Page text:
He felt like shit, but then again, he always did. Today was no different. He sat with his councillor and listened. Wasn’t he supposed to do the talking, he thought? The councillor was telling him that he could beat this thin; that it was possible. He nodded, yeah sure why not, but all he was thinking about was pills. Why did it always come back to the pills?

Yak, yak, yak: why couldn’t the councillor just shut up?

“Jesus wants you to beat this,” she said.

Sure. Good old Jesus: he wanted everything right.

“I want to beat it, too,” he said, but he meant beat it out of there, not beat the pills. The councillor smiled; she never got him, was never on his wavelength.

“You can beat it,” she smiled.

He smiled back. For this money, I could have paid for a broad to do more than smile, he thought. But when he imagined her naked, he was glad she only talked. Not his type, that was sure. He blanked out her words and watched the minute hand of the clock move forward. It was making progress, even if he wasn’t.

“Time’s up.” Finally, he excused himself, shook her hand, and left. Turning straight into the men’s room, he rolled down his sock. There it was: the little yellow tube. He resisted the temptation to rattle his pills. Could be that someone might hear. Not that it was against the law or anything; they were on prescription. Everything was legal and above board.

He gulped three down at once and helped them on their way with water from the hand basin. Not for drinking, it read. No shit; like water is worse than pills. He kicked open the door of one of the toilets and sat. The pills took a while to sink in; they always did. And then it came. No rush of joy or ease of sleep; just an end to the longing, just a stop to the hurt of being alive. Kids would pay good dollars to buy his pills; they must be crazy to want to feel this way.

He closed his eyes and there she was, hovering over him. He reached up to her, but he knew she wasn’t there. It hurt more that she looked just like when he first met her; like everything else, all their years together counted for nothing, was done and finished. Now she just looked like an 18-year old school girl, and he was 46. It just felt wrong, more wrong even then it had been; a different kind of wrong. Twenty-five years they were together, married and two years before that as sweethearts. No, that wasn’t right: twenty-three years married and two years of this, whatever this was.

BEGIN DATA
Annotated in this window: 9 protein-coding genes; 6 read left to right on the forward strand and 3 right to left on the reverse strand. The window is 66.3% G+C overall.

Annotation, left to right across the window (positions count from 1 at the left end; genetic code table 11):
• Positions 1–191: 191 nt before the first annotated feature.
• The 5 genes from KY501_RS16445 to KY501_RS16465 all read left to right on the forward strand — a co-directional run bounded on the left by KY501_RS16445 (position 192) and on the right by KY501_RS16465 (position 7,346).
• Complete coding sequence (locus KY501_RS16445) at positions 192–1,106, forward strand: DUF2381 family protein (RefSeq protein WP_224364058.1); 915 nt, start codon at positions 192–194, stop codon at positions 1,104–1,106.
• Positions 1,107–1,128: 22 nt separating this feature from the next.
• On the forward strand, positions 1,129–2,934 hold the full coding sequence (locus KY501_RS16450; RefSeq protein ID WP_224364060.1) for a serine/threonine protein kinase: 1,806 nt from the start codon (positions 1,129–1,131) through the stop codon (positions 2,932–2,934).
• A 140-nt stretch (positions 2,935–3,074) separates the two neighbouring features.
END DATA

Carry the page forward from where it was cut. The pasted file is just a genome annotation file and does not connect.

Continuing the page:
He looked up. At one time, he’d thought she was pretty, but then at one time, he’d thought flared jeans and tank-tops looked cool.

“Do you miss her?” The kids asked him that. What could he say; sure, I miss her. What else could he say; that she haunted him day and night. That no matter where he went, she was there. He’d tried to tell them that, but they didn’t get it.

“That’s so sweet,” the girl, Amy, his daughter had said. She had started crying and hugging him. Why couldn’t people just leave him alone? Why couldn’t his wife leave him alone?

“Screw it, Alice, what are you haunting me for? I never done nothing bad to you. You died of fricking cancer. I paid up, even after the insurance was gone. I got no reason to be guilty. I never done you nothing.”

And then it started; the sound of her voice. She may have looked eighteen, but she sounded like the 43-year old woman that she was when she died.

“Look at you,” she said, “still taking that stuff. Guess you’re not man enough to quit.”

For cripes sake, here she goes again. Did she never shut up, even when she was dead? He got up and left.

“Don’t you walk away from me. You think I don’t know you can hear me. I’ve got plenty to say to you.”

He’d had to hand in his driver’s licence, so now he got around town by bus. At the beginning, he’d gotten Alice to drive him, but that meant sitting in the car while she nagged and complained. He dropped that idea quick. Amy had driven him a few times, but she always seemed to be busy. So the bus it was. Yeah, it was skanky, but you got used to it. He paid the driver and climbed on. No seats; wait, just one. He squeezed in beside a husky, elderly woman.